Like most everything Charlie Kaufman does, this is so wrong yet so right. The sad and simple story could come from Updike, or maybe Dreiser, or, if it were a little funnier and not so very American, from Chekhov. The author of a half-baked but successful book on marketing arrives in Cincinnati (starring as the epitome of flyover country: “See the zoo!” “Try the chili!”) to give a paid lecture to a convention of phone bank managers. He’s an utterly typical disappointed mid-life crisis type, unhappy with his perfectly fine family, desperate to feel like he’s still attractive. He calls up an old flame who lives in town and invites her for a drink; when he propositions her, she rightly chews him out and leaves. Desperate, he hooks up with a naive telemarketer who sees him as a celebrity: just his type. After they fool around, he gets histrionic and hyperbolic and decides she’s the love of his life, he’s leaving his wife, but of course she isn’t and he doesn’t. There’s a little bit more — some kind of paranoia about invisible forces pulling strings in the basement — but that’s just normal Kaufman neurotic epiphenomena. It’s all pretty straightforward, right? Sure it is.
EXCEPT EVERYONE IS A PUPPET.
There’s some other formalist funny business going on here — many of the characters (again, PUPPETS) have the same faces and voices, which I guess symbolizes something about something — but the overwhelming main thing about this movie is, obviously and thunderously, that everyone is a puppet, causing the viewer to have to ask him/herself at every single moment, regardless of how touching or pathetic or funny whatever is happening on screen may be, “Why is this happening at all?!”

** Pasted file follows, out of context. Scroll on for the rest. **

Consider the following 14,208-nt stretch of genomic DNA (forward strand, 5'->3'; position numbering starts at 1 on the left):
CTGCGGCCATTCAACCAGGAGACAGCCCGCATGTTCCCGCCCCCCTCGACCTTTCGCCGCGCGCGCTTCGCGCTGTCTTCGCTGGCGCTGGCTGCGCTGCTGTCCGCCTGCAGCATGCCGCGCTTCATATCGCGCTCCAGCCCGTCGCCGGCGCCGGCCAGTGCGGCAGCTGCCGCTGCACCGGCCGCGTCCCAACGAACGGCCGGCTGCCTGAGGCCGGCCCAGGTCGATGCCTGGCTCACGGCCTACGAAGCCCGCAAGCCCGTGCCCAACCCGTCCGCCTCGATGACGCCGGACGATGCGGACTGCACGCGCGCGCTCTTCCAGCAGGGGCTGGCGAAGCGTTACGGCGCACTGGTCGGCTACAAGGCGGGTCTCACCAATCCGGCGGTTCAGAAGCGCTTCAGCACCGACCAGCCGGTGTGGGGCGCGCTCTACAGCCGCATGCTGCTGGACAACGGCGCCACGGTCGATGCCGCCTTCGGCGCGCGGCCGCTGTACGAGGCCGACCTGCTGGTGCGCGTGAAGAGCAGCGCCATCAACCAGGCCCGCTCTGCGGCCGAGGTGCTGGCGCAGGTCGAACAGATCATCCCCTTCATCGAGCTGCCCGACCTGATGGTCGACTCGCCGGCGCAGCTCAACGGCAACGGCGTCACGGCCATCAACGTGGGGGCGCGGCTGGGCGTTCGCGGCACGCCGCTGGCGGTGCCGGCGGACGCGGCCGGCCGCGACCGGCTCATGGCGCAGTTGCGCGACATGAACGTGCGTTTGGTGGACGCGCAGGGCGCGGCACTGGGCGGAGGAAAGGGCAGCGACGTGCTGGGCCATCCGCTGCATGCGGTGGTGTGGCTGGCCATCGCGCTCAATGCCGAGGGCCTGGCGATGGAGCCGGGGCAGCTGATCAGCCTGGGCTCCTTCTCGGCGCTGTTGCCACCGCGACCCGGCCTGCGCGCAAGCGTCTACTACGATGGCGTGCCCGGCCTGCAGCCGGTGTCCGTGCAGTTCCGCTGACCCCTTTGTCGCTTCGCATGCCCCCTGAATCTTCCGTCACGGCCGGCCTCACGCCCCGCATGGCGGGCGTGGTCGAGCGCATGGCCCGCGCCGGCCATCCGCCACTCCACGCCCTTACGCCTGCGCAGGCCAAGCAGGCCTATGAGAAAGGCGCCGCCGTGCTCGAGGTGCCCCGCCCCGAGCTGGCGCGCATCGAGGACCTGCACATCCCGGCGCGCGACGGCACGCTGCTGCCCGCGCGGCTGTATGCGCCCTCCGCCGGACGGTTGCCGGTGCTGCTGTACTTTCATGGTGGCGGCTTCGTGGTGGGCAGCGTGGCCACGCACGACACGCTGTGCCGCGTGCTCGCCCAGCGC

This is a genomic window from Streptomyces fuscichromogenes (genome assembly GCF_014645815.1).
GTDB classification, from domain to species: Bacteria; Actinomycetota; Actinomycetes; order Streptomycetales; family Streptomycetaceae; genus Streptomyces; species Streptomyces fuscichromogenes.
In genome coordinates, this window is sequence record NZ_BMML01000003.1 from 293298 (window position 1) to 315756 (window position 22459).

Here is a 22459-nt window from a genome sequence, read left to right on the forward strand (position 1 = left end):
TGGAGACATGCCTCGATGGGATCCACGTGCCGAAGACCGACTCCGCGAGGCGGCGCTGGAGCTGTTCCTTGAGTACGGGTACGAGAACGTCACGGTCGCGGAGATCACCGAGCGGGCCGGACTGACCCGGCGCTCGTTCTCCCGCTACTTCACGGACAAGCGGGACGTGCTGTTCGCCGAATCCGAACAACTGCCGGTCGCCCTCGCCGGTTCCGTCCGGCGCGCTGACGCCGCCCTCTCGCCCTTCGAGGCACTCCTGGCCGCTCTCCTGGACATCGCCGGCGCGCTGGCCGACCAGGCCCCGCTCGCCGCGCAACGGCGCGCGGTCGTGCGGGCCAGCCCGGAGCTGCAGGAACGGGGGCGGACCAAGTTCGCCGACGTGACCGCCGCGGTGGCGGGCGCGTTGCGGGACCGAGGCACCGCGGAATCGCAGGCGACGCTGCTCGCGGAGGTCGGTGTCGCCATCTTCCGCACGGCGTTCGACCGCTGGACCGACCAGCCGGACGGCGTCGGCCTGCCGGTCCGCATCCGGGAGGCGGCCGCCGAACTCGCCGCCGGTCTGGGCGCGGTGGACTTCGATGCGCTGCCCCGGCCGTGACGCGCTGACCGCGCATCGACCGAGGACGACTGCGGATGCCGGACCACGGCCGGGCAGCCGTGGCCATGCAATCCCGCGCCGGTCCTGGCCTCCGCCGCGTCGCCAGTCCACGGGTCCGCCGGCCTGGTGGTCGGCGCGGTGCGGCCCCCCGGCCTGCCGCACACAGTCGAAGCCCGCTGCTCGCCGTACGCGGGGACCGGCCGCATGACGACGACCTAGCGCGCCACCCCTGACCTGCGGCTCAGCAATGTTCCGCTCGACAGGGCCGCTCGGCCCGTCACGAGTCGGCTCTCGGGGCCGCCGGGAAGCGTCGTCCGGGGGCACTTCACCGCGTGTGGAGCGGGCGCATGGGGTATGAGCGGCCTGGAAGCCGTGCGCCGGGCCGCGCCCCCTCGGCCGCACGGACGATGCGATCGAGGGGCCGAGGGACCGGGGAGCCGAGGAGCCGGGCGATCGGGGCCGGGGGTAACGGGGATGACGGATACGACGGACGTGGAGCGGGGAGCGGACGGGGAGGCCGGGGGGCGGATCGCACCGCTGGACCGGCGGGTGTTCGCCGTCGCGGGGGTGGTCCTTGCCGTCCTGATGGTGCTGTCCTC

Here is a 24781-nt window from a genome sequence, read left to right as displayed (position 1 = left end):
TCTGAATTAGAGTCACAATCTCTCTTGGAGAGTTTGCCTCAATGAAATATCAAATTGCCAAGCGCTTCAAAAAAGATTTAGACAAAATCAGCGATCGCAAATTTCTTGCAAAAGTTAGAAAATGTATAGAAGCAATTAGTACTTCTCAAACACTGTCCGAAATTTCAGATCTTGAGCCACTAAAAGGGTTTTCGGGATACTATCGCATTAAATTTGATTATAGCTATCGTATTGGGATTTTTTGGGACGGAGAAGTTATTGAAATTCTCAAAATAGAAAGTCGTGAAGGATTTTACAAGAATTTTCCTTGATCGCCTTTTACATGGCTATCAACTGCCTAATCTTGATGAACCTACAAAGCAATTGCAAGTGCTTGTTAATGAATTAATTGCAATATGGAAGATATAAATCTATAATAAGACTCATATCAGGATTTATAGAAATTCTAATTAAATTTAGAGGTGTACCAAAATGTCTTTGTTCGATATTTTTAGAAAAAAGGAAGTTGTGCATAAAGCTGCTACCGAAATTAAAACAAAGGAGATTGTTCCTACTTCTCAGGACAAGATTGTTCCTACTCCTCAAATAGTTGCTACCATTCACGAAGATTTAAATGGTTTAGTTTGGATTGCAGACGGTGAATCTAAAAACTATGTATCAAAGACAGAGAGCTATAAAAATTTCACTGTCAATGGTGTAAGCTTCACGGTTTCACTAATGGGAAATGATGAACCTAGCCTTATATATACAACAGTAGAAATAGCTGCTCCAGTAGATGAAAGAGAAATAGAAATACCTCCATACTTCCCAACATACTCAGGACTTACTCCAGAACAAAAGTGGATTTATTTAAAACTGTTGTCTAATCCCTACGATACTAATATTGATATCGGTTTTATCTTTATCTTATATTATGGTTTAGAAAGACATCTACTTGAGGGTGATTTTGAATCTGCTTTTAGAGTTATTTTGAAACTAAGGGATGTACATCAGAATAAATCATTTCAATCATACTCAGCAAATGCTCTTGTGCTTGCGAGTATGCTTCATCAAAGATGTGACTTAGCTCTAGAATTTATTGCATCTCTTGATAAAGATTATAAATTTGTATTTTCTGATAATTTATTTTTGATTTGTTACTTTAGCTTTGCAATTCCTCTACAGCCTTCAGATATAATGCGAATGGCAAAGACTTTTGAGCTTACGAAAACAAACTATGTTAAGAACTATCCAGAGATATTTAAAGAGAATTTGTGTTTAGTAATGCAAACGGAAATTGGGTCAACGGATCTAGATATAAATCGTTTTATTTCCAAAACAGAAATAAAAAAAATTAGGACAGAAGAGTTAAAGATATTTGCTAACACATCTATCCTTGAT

It’s one thing to do the Svankmajer or Brothers Quay stop-motion puppet thing with texts like Alice in Wonderland, Faust, or The Street of Crocodiles — texts congenial to the grotesque and uncanny — but why would you shoot this sad little Updike story like this? People, it took two years! Some days they shot for twelve hours to get 12 frames! That’s half a second of screen time!
So inevitably and quite deliciously, the movie possesses an extraordinary Verfremdungseffekt. The story presents itself as pure naturalism; the ostentatious, even aggressive display of artifice completely thwarts any possibility of submitting to the narrative dream.
How does that insistence on the artificial map onto the movie’s narrative, and vice-versa? I think there’s a reading to be made there, something along the lines of the way that the customer service guru character is a sort of construct unto himself, a surface alluding to depth without possessing any, but I’m still in a swoon and not inclined just now to unpack this any further. Wonderful night at the movies.